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timotimo oh, moon-child, you'll want to know that there's usually a point in the .bin file where there's a return instruction and afterwards is just values, not valid assembly 00:46
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timotimo wow, this is a whole load of mov 01:07
55 movs in a row 01:08
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timotimo from one particular point the code just goes getspeshslot, sp_bind_o, const_i64_16, sp_p6obind_i, set, set, getspeshslot, set, set, set, set, getspeshslot, set, getspeshslot, set, set, set, set, getspeshslot, set, getspeshslot, set, set, return_o 01:10
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RaycatWhoDat Hey, all. I'm trying to test out grammars by making a script to reformat some code and I'm running into a strange situation where grammars are hanging when I use the <ws> term. 01:27
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guifa (one thing that used to get me with <ws>: it matches the empty string, so it’s easy to catch yourself in an infinite loop) 01:27
RaycatWhoDat wait what 01:28
I thought it was just whitespace characters. It also catches the empty string?
So, tried adding a quantifier and that didn't stop it from hanging 01:33
Is there a better way to say "ignore any whitespace in front of this" than <.ws>+ ? 01:34
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timotimo The default ws matches zero or more whitespace characters, as long as that point is not within a word (in code form, that's regex ws { <!ww> \s* }): 01:56
^- stolen from the docs
RaycatWhoDat Right, but then it hangs 01:57
timotimo are you using "rule" or "token" perchance?
RaycatWhoDat yeah, I'm using "token"
timotimo that prevents backtracking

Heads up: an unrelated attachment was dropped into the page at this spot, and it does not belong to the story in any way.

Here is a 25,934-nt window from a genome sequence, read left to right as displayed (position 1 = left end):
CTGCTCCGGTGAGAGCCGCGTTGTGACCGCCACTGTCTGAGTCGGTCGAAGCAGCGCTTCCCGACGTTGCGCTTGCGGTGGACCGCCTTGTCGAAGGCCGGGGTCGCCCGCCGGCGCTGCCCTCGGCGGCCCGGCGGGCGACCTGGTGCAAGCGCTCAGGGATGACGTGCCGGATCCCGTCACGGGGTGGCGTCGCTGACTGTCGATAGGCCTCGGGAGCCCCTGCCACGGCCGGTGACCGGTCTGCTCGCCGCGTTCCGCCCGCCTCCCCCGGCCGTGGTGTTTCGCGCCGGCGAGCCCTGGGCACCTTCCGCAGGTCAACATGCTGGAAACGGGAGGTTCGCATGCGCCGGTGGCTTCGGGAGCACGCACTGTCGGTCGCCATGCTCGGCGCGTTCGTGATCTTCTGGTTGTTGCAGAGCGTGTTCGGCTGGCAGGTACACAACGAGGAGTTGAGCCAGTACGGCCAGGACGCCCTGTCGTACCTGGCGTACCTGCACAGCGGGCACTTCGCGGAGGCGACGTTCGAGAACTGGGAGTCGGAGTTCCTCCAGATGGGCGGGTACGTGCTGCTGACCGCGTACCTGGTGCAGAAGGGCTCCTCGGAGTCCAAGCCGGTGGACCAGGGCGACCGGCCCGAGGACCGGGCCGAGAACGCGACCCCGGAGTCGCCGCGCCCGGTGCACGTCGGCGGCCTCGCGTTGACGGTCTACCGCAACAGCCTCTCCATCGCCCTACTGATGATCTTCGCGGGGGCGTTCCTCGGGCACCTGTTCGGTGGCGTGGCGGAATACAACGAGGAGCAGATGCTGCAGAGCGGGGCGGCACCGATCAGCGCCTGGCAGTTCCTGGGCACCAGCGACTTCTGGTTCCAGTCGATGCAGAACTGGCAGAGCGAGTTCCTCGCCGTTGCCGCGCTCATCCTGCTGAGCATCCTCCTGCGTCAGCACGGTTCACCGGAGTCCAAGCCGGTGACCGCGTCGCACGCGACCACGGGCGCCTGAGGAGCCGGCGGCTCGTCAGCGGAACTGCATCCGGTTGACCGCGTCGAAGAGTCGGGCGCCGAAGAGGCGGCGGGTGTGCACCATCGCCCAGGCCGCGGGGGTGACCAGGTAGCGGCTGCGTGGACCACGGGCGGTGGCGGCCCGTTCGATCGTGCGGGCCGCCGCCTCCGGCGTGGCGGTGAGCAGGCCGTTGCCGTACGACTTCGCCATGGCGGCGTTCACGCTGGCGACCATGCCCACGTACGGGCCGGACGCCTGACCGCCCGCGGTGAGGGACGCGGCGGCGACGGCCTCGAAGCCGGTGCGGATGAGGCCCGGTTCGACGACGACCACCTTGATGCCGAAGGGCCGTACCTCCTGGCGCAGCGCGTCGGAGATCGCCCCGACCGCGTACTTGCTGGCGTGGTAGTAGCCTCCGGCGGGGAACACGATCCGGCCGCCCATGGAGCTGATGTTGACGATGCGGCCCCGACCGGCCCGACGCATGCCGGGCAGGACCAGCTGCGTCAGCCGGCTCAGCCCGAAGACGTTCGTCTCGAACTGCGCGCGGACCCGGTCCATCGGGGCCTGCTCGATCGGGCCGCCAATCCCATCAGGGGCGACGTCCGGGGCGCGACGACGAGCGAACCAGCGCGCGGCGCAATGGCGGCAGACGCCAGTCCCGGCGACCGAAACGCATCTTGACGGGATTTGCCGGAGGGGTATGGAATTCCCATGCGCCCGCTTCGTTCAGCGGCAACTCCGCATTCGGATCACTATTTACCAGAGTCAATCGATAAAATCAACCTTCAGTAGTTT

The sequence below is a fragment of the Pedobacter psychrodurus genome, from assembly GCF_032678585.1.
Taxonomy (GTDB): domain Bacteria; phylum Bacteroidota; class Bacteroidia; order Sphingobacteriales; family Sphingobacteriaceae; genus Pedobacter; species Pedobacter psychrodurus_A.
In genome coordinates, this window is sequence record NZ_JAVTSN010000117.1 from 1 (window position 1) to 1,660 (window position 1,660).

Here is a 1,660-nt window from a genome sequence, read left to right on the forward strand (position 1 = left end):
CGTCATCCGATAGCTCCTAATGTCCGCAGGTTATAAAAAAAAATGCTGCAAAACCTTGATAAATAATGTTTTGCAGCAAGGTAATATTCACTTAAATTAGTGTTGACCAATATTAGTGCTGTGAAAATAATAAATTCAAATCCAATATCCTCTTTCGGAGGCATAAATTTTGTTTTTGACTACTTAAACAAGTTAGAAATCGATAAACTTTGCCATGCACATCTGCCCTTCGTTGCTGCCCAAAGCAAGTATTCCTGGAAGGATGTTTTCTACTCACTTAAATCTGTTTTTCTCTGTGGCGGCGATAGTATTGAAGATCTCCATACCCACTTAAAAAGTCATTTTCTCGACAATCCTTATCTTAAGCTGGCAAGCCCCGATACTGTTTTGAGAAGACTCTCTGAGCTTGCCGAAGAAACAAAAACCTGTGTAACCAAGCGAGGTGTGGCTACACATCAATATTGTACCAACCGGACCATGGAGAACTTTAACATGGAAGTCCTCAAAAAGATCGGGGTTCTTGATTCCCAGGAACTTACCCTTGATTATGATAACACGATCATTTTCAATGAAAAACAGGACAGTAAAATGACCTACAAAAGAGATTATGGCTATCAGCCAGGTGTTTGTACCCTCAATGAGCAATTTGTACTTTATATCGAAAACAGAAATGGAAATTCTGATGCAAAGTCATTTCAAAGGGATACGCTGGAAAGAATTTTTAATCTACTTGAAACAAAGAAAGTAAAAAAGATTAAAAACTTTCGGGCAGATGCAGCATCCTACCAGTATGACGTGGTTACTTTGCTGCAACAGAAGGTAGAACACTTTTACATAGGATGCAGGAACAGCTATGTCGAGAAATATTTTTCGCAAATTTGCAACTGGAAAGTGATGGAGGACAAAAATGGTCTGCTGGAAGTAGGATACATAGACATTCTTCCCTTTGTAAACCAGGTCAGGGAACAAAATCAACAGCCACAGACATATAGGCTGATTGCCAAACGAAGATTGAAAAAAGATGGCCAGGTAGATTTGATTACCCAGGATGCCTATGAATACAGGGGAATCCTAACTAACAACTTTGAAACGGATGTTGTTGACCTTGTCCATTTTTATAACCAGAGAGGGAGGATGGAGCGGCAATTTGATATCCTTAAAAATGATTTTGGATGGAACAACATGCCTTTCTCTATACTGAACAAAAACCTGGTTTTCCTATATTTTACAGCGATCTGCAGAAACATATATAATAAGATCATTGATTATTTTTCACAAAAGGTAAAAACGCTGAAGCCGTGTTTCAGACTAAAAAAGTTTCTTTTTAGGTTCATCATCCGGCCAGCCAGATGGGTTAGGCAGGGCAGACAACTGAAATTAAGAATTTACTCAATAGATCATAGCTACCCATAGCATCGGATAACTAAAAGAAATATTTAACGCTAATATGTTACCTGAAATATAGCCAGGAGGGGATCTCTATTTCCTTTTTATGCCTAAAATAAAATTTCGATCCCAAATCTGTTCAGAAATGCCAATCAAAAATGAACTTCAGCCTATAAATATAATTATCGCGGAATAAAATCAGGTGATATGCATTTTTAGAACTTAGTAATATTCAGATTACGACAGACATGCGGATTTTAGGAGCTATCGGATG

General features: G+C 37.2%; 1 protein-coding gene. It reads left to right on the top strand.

RaycatWhoDat ohhh
Because space is only significant in rules 01:58
timotimo when there's a ws followed by like \s+ that won't work in a token
RaycatWhoDat Ah
Lemme try that
timotimo since the ws will have taken the entirety of the whitespace, and there's no whitespace for the \s+ to match
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RaycatWhoDat Figured it out. Was way simpler than I originally thought 03:26
Smart-matching got me there and once I had the Match object, .replace-with was a godsend
This language is sweet
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Geth ¦ problem-solving: JJ assigned to jnthn Issue To what extent are resources part of the API of a distribution? github.com/Raku/problem-solving/issues/234 10:40
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gfldex lolibloggedalittle: gfldex.wordpress.com/2020/09/25/li...the-chain/ 12:15
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Geth ¦ problem-solving: jnthn self-unassigned To what extent are resources part of the API of a distribution? github.com/Raku/problem-solving/issues/234 12:18
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Altreus Is there a sensible way of having a non-existent hash entry be considered an empty list? map { ... } %hash<value><> 15:02
timotimo you could make it depend on whether it exists by using "with" 15:06
m: my %hash; .map({ .say }) with %hash<value><>
camelia ( no output )
timotimo m: my %hash = value => [1, 2, 3]; .map({ .say }) with %hash<value><> 15:07
camelia 1
timotimo oh but that'll not Do It for 0 or False or such
Altreus isn't with for definedness?
That's why I wanted wif
timotimo ummm yes lol
Altreus nice
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timotimo it may be 1700 on the clock, but i'm not awake yet 15:07
lizmat m: my %h is default(()); dd %h<a> 15:09
camelia List %h{'a'} = $( )
lizmat m: my %h is default(Empty); dd %h<a>
camelia Slip %h{'a'} = Empty
Altreus hash is being provided to me :)
oh but the signature
*%rest is default(()) ? 15:10
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xinming How do we do circular module loading please? Let's say, in file A.rakumod class A { has B $.attr }; in file B.rakumod class B { has A @.a } 15:11
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xinming If they are in the same file, I can use class A { ... } to solve this, But what if these things must be in different .rakumod file pleae? 15:12
lizmat Altreus: no, that won't work 15:13
xinming hmm, Ignore me.
lizmat I guess the "with" option is you're best bet then
xinming docs.raku.org/language/faq#Can_I_h...n_modules? <--- >_<
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Altreus cool 15:23
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lizmat *your 15:31
Altreus I already forgave you 15:35
lizmat :-) 15:37
xinming m: subset A of Str where <a b c>; sub t(A $x) { $x.say; }; t(A("a"))
camelia Cannot invoke this object (REPR: Uninstantiable; A)
in block <unit> at <tmp> line 1
xinming m: subset A of Str where <a b c>; sub t(A $x) { $x.say; }; t(my A $ = 'a') 15:38